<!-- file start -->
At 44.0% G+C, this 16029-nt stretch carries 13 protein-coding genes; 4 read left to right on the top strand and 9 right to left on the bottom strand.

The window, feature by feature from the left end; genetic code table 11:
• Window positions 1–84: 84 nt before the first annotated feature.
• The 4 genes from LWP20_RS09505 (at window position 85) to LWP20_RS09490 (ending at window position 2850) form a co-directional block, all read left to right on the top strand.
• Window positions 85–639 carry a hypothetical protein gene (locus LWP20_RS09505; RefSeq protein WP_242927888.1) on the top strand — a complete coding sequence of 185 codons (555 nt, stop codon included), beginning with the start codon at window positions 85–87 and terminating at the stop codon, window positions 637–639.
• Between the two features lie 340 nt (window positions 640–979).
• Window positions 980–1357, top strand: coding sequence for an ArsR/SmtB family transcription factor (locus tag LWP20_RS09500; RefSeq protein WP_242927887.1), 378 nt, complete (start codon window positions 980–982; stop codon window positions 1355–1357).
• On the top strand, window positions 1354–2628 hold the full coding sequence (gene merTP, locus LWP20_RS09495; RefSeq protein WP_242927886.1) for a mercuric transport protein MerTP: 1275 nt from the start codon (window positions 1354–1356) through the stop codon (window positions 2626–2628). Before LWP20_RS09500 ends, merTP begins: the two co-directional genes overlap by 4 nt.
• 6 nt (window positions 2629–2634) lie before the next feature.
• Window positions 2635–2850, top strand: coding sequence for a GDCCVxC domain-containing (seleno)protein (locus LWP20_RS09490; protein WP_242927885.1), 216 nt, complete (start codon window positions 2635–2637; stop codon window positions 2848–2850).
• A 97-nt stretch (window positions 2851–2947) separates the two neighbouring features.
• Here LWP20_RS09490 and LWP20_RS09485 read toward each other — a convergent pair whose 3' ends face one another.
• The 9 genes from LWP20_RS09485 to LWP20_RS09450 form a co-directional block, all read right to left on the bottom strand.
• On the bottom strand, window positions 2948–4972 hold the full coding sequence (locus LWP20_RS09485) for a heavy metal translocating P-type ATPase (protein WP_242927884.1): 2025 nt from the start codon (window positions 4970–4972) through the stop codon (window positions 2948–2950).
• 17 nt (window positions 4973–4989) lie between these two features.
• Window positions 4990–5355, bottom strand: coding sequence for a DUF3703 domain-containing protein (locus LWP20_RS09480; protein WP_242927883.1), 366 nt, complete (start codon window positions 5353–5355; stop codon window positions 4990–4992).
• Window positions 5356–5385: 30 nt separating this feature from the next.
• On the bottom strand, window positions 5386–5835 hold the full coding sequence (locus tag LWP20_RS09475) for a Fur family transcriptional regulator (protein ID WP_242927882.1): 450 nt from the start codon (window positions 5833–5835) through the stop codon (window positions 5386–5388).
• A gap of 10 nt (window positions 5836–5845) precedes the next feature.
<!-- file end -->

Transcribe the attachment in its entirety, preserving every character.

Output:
At 44.0% G+C, this 16029-nt stretch carries 13 protein-coding genes; 4 read left to right on the top strand and 9 right to left on the bottom strand.

The window, feature by feature from the left end; genetic code table 11:
• Window positions 1–84: 84 nt before the first annotated feature.
• The 4 genes from LWP20_RS09505 (at window position 85) to LWP20_RS09490 (ending at window position 2850) form a co-directional block, all read left to right on the top strand.
• Window positions 85–639 carry a hypothetical protein gene (locus LWP20_RS09505; RefSeq protein WP_242927888.1) on the top strand — a complete coding sequence of 185 codons (555 nt, stop codon included), beginning with the start codon at window positions 85–87 and terminating at the stop codon, window positions 637–639.
• Between the two features lie 340 nt (window positions 640–979).
• Window positions 980–1357, top strand: coding sequence for an ArsR/SmtB family transcription factor (locus tag LWP20_RS09500; RefSeq protein WP_242927887.1), 378 nt, complete (start codon window positions 980–982; stop codon window positions 1355–1357).
• On the top strand, window positions 1354–2628 hold the full coding sequence (gene merTP, locus LWP20_RS09495; RefSeq protein WP_242927886.1) for a mercuric transport protein MerTP: 1275 nt from the start codon (window positions 1354–1356) through the stop codon (window positions 2626–2628). Before LWP20_RS09500 ends, merTP begins: the two co-directional genes overlap by 4 nt.
• 6 nt (window positions 2629–2634) lie before the next feature.
• Window positions 2635–2850, top strand: coding sequence for a GDCCVxC domain-containing (seleno)protein (locus LWP20_RS09490; protein WP_242927885.1), 216 nt, complete (start codon window positions 2635–2637; stop codon window positions 2848–2850).
• A 97-nt stretch (window positions 2851–2947) separates the two neighbouring features.
• Here LWP20_RS09490 and LWP20_RS09485 read toward each other — a convergent pair whose 3' ends face one another.
• The 9 genes from LWP20_RS09485 to LWP20_RS09450 form a co-directional block, all read right to left on the bottom strand.
• On the bottom strand, window positions 2948–4972 hold the full coding sequence (locus LWP20_RS09485) for a heavy metal translocating P-type ATPase (protein WP_242927884.1): 2025 nt from the start codon (window positions 4970–4972) through the stop codon (window positions 2948–2950).
• 17 nt (window positions 4973–4989) lie between these two features.
• Window positions 4990–5355, bottom strand: coding sequence for a DUF3703 domain-containing protein (locus LWP20_RS09480; protein WP_242927883.1), 366 nt, complete (start codon window positions 5353–5355; stop codon window positions 4990–4992).
• Window positions 5356–5385: 30 nt separating this feature from the next.
• On the bottom strand, window positions 5386–5835 hold the full coding sequence (locus tag LWP20_RS09475) for a Fur family transcriptional regulator (protein ID WP_242927882.1): 450 nt from the start codon (window positions 5833–5835) through the stop codon (window positions 5386–5388).
• A gap of 10 nt (window positions 5836–5845) precedes the next feature.